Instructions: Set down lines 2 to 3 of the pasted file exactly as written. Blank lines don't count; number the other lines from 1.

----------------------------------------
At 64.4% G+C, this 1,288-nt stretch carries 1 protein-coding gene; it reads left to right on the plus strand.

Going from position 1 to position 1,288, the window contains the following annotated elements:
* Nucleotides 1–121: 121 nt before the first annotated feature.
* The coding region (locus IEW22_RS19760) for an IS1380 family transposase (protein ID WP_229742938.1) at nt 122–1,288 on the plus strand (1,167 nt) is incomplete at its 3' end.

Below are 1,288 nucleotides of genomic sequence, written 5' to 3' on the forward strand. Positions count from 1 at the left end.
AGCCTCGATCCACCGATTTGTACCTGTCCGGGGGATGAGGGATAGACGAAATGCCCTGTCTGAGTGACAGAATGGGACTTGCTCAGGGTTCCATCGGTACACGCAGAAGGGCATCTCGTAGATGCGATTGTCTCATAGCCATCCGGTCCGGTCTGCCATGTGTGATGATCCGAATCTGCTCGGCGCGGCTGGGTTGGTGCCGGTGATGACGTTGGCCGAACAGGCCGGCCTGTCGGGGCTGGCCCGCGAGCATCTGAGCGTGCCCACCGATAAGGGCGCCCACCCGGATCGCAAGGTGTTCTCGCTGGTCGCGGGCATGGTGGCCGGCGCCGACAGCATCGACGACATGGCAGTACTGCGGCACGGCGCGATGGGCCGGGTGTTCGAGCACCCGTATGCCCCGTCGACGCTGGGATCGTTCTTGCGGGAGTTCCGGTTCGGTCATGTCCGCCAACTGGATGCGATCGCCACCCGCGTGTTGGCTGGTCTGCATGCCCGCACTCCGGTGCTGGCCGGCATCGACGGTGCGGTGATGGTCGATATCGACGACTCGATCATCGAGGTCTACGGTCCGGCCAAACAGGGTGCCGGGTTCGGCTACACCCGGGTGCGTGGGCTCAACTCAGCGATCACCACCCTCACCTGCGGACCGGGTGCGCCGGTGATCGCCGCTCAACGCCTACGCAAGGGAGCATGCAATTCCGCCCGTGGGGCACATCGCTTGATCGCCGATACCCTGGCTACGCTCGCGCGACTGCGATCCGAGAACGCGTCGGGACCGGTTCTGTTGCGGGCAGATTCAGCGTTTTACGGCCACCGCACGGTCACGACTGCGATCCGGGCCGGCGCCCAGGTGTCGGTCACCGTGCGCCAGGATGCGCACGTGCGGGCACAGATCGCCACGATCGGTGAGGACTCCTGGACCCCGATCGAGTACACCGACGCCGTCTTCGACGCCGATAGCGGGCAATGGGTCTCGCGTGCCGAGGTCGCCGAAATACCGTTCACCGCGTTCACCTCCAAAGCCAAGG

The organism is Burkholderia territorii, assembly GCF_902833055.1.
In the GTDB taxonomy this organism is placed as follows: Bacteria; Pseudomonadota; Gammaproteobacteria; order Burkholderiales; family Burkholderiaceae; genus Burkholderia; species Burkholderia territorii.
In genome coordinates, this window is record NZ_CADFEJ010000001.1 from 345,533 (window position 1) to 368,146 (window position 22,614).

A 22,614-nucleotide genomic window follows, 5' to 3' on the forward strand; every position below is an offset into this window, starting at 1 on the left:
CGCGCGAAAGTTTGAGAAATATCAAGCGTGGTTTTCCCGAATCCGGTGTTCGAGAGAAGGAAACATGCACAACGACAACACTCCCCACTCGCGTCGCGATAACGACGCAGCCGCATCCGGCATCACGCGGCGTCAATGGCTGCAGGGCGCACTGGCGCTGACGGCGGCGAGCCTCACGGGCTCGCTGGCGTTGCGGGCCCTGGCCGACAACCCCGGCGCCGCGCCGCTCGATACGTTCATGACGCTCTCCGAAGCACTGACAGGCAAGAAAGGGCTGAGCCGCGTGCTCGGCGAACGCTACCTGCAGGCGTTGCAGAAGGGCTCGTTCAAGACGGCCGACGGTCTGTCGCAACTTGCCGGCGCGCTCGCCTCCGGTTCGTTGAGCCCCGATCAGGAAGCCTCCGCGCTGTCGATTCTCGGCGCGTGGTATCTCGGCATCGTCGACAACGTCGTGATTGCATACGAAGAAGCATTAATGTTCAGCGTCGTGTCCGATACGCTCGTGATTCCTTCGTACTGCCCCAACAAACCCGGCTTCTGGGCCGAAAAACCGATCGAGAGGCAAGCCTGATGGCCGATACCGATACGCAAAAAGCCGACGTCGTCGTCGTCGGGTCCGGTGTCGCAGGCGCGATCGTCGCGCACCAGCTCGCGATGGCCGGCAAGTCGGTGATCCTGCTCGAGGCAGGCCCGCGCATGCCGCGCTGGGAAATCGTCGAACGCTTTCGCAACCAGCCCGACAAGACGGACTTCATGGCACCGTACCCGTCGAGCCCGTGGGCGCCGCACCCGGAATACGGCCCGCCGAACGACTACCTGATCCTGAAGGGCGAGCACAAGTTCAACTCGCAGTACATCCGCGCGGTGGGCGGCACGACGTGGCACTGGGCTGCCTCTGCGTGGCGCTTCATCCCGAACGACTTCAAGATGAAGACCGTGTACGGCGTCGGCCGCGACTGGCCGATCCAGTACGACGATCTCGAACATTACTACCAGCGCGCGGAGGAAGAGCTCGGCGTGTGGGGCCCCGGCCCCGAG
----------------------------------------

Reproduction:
Going from position 1 to position 1,288, the window contains the following annotated elements:
* Nucleotides 1–121: 121 nt before the first annotated feature.